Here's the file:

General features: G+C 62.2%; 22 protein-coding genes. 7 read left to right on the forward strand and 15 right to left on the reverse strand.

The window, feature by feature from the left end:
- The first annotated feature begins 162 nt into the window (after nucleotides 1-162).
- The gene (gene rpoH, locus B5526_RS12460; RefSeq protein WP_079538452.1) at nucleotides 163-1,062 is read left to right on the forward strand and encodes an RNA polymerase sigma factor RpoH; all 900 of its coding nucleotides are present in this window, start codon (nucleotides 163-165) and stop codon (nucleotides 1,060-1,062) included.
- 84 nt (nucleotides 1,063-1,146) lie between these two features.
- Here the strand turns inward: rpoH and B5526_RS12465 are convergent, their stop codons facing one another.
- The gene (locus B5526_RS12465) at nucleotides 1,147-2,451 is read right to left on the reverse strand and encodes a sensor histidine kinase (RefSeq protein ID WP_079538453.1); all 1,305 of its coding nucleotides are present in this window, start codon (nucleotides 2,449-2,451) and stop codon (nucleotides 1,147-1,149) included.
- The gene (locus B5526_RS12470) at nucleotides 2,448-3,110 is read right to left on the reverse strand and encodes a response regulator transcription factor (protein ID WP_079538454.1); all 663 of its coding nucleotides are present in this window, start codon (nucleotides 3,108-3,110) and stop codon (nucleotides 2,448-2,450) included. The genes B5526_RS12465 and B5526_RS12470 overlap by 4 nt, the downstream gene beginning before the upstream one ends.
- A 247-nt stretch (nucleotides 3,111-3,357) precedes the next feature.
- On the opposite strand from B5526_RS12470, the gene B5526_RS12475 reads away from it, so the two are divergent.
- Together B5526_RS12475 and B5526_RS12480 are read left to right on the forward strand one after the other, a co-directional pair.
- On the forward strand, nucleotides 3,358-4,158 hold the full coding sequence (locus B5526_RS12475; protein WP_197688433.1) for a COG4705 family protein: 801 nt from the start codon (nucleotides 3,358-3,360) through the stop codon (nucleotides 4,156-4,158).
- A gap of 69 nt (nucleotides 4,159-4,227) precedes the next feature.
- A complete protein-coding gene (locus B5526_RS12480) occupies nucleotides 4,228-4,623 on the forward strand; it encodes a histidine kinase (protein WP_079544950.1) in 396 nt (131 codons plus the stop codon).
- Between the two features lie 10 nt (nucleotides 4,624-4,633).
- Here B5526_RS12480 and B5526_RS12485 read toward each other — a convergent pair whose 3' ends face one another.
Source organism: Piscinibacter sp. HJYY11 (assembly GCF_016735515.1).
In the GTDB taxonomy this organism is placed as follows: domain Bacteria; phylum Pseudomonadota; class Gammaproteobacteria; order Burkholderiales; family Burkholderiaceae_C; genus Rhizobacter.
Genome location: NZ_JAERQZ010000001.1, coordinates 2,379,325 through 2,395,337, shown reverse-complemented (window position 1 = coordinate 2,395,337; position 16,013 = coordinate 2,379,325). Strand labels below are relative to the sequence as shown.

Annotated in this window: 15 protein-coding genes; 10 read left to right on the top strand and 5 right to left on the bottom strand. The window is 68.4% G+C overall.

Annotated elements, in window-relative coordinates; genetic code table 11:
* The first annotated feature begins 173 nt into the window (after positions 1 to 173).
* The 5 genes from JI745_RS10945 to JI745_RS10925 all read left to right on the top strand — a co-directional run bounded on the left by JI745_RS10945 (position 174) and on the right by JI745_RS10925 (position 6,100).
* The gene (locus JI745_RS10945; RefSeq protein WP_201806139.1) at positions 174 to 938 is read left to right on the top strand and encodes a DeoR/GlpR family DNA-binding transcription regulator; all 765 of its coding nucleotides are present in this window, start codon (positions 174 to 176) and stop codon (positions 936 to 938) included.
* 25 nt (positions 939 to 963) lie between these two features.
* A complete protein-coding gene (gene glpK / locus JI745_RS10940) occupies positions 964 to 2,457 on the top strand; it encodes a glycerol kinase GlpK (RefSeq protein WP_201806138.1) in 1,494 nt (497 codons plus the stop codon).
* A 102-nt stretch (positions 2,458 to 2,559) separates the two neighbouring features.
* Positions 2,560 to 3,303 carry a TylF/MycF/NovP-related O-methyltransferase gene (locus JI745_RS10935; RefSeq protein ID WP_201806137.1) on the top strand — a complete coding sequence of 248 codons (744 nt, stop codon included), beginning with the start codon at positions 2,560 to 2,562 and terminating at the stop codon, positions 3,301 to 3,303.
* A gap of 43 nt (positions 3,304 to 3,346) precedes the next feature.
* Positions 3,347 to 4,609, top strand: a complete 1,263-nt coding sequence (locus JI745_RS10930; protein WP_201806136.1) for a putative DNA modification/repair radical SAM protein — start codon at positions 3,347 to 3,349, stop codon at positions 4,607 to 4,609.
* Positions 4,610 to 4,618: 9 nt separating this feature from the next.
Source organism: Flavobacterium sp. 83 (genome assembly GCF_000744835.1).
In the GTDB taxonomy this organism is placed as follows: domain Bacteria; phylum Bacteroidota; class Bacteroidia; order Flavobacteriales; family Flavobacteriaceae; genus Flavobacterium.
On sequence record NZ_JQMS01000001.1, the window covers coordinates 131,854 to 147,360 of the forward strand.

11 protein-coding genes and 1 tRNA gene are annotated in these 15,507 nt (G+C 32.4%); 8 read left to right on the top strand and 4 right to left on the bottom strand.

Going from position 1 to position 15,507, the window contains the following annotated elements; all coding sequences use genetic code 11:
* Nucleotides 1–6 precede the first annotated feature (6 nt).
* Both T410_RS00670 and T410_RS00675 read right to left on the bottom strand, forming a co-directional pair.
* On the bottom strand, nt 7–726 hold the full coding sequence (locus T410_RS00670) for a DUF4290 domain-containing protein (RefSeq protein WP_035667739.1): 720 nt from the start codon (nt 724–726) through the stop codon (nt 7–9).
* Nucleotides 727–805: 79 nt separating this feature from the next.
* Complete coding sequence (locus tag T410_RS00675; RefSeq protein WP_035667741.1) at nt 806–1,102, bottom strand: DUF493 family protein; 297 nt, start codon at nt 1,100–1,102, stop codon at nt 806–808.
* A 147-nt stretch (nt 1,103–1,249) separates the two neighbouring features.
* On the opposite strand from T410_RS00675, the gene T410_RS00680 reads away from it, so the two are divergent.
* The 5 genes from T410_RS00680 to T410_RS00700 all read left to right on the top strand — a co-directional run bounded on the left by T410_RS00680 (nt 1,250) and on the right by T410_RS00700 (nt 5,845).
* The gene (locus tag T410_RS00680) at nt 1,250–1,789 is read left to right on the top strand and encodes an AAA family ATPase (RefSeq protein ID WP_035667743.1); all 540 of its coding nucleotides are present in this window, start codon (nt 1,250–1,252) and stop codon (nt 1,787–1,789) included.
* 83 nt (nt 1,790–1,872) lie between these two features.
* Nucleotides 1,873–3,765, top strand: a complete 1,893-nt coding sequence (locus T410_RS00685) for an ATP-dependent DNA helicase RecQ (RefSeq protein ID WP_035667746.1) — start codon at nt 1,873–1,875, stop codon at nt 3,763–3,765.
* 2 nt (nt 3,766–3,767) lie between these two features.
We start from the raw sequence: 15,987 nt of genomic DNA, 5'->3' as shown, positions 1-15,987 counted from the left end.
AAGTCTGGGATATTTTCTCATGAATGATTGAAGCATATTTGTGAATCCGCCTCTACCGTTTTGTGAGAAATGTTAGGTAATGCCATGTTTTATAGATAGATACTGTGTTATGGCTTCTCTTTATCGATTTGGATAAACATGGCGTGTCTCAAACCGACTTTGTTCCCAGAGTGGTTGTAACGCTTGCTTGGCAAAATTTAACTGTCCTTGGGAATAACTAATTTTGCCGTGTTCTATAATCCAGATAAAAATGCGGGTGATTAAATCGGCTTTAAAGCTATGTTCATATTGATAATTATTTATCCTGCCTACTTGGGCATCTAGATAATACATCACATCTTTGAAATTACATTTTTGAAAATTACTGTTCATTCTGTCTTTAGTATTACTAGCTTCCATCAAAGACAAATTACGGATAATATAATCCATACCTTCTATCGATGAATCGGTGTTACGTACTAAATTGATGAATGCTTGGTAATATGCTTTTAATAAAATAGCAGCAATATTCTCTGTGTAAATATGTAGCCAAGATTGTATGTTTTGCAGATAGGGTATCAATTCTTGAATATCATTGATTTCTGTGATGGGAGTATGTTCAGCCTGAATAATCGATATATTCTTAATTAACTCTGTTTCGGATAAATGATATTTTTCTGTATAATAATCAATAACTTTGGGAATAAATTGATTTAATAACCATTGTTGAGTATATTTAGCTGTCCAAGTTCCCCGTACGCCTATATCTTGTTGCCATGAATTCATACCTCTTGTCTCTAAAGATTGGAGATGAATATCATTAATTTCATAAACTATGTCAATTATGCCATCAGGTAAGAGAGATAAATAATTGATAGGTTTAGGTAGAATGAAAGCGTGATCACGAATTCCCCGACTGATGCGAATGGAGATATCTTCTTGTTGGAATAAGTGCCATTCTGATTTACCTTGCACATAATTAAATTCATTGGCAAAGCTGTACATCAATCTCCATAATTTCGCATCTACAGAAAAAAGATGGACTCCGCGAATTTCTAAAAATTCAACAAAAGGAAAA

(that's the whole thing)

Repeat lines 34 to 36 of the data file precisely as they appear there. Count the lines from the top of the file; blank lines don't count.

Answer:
On sequence record NZ_JQMS01000001.1, the window covers coordinates 131,854 to 147,360 of the forward strand.

11 protein-coding genes and 1 tRNA gene are annotated in these 15,507 nt (G+C 32.4%); 8 read left to right on the top strand and 4 right to left on the bottom strand.

Going from position 1 to position 15,507, the window contains the following annotated elements; all coding sequences use genetic code 11: